Book Reviews
by Danielle Dalman

The Beginning of Everything by Robyn Schneider

This book starts off as a tragic story about a boy who fell from grace because of a car accident. Although he was the most popular boy in school, his friends ditch him and suddenly he becomes someone everyone talks about. Cassidy Thorpe is another story. You don’t quite trust her throughout the book, and you always wonder when the other shoe is going to drop. She’s an enigmatic character full of spirit and knowledge, with a hint of mystery. The book does an excellent job of bringing these two completely different people together and making it work. The side characters are also loveable and you can’t help but root for them. The writing is witty and uses a voice that is strong, believable, and relatable. The narration is full of puns and bad jokes that will make you laugh out loud, and each page is filled with pop-culture references. The ending is poignant and heartbreaking, at once both full of hope and full of tragedy. By the final page, you’ll simultaneously be wiping away tears and smiling, knowing that everything happens for a reason and that maybe a tragedy is just the beginning of everything wonderful that can happen in life. It was an encounter with fate.

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Love and Other Foreign Words by Erin McCahan

The author perfectly describes how most people spend their life; speaking languages to different types of people as they fit. Josie, a 15-year old genius girl tells a story about how she adjusts to different languages spoken to her, the language of adults, teenagers and old people. In her vocabulary, love doesn’t exist and admits that it is a language she doesn’t understand. So when her sister decided to marry a guy she doesn’t approve of, she struggles to understand the situation. When she and Stu suddenly get a new instructor and instantly get smitten, she finally thought if that’s what love supposes to feel like. Josie gets exhausted as she constantly shifts to different languages people speak. Her delightful and witty parents try to help, but eventually it takes radical actions by both Kate and Stu to give Josie insight into the language of her. This book was a cute and fast read and a good pastime.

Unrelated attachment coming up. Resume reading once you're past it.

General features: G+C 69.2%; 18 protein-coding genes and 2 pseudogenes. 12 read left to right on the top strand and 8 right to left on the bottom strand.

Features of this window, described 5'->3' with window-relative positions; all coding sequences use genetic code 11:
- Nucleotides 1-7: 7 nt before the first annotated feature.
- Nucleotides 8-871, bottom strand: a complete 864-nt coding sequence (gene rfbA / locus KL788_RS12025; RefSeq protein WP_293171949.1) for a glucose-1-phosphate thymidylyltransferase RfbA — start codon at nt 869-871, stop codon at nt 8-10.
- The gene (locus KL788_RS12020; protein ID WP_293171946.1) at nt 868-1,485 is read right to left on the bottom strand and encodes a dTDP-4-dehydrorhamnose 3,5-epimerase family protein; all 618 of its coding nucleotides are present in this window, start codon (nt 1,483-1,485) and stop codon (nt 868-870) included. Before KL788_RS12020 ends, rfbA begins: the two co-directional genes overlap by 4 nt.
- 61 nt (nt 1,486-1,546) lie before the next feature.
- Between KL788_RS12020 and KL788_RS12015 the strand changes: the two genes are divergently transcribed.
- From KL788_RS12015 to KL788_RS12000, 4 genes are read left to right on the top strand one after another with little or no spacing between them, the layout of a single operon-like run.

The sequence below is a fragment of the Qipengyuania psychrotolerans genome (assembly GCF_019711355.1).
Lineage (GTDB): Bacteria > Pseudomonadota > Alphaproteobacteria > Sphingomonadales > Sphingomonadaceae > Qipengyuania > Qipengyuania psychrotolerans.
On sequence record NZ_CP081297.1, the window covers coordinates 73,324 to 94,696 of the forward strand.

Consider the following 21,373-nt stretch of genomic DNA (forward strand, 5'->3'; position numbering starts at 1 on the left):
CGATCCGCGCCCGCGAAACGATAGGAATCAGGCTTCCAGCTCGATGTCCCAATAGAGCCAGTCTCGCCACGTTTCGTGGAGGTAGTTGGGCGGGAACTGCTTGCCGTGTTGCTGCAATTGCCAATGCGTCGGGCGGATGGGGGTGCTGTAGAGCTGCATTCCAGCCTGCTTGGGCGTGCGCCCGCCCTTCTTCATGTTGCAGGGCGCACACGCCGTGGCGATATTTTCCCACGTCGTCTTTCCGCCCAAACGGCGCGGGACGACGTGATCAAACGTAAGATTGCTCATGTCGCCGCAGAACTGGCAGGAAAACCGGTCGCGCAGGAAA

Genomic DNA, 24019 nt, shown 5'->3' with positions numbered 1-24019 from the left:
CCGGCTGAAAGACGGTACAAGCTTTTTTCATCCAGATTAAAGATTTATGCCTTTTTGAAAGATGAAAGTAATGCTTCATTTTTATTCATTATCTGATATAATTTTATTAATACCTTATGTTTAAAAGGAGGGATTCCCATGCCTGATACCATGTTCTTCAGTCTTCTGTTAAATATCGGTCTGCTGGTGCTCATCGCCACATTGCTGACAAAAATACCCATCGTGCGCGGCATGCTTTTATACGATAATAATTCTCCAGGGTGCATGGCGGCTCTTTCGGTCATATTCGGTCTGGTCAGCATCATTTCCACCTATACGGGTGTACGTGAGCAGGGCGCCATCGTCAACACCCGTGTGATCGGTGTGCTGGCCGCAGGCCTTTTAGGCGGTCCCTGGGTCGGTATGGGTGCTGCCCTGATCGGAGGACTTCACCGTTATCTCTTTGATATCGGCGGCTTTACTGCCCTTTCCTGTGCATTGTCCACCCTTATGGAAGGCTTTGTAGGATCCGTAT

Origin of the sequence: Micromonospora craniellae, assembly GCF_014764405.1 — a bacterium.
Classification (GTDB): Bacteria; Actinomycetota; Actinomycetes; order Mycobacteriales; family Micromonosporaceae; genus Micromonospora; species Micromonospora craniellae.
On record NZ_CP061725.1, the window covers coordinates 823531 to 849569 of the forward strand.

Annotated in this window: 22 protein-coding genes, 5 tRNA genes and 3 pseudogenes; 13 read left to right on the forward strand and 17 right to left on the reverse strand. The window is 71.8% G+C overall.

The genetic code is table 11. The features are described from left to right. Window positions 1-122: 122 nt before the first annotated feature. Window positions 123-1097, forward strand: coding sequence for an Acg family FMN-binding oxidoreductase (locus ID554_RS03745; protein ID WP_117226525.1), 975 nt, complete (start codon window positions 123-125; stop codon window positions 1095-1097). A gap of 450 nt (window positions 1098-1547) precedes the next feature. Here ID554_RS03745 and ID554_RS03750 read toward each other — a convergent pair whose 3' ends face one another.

Words and their Meanings by Kate Basset

This book deals with death and how it affects life. Anna struggles live and wakes up every day. To relieve herself from all the sorrows, she plays dead and does yoga that makes her parents worry about her. She hasn’t moved on from the death of his uncle that she loved so much. So when her friend dragged her for a part time job and meet Patrick, her life changed and bit by bit she saw light. But as she tries to surround herself with Joe again, she found something she shouldn’t have. As Anna goes too deep into the sticky situation she is forced to let go of this romanticized image she had of her bruncle. She hit a new path of confusion like how she is supposed to hold onto someone she loved so dearly when it turns out she didn’t really know him in the first place? Soon after her anger washed over because of her new discoveries she decides to accept the bruncle she loved as a human who makes mistakes and deserves to be forgiven and now all that is left is to forgive her. Going down a road of mystery can unravel family secrets that might have been better left folded away in an origami crane. This is an inspirational story about healing, caring, forgiving, letting go, and understanding that the past no matter how rough is a foundational stepping stone for bigger things in life rather than a haltering stop. “One memory is never the whole story. We are all made of secrets and contradictions, stardust, and possibilities.”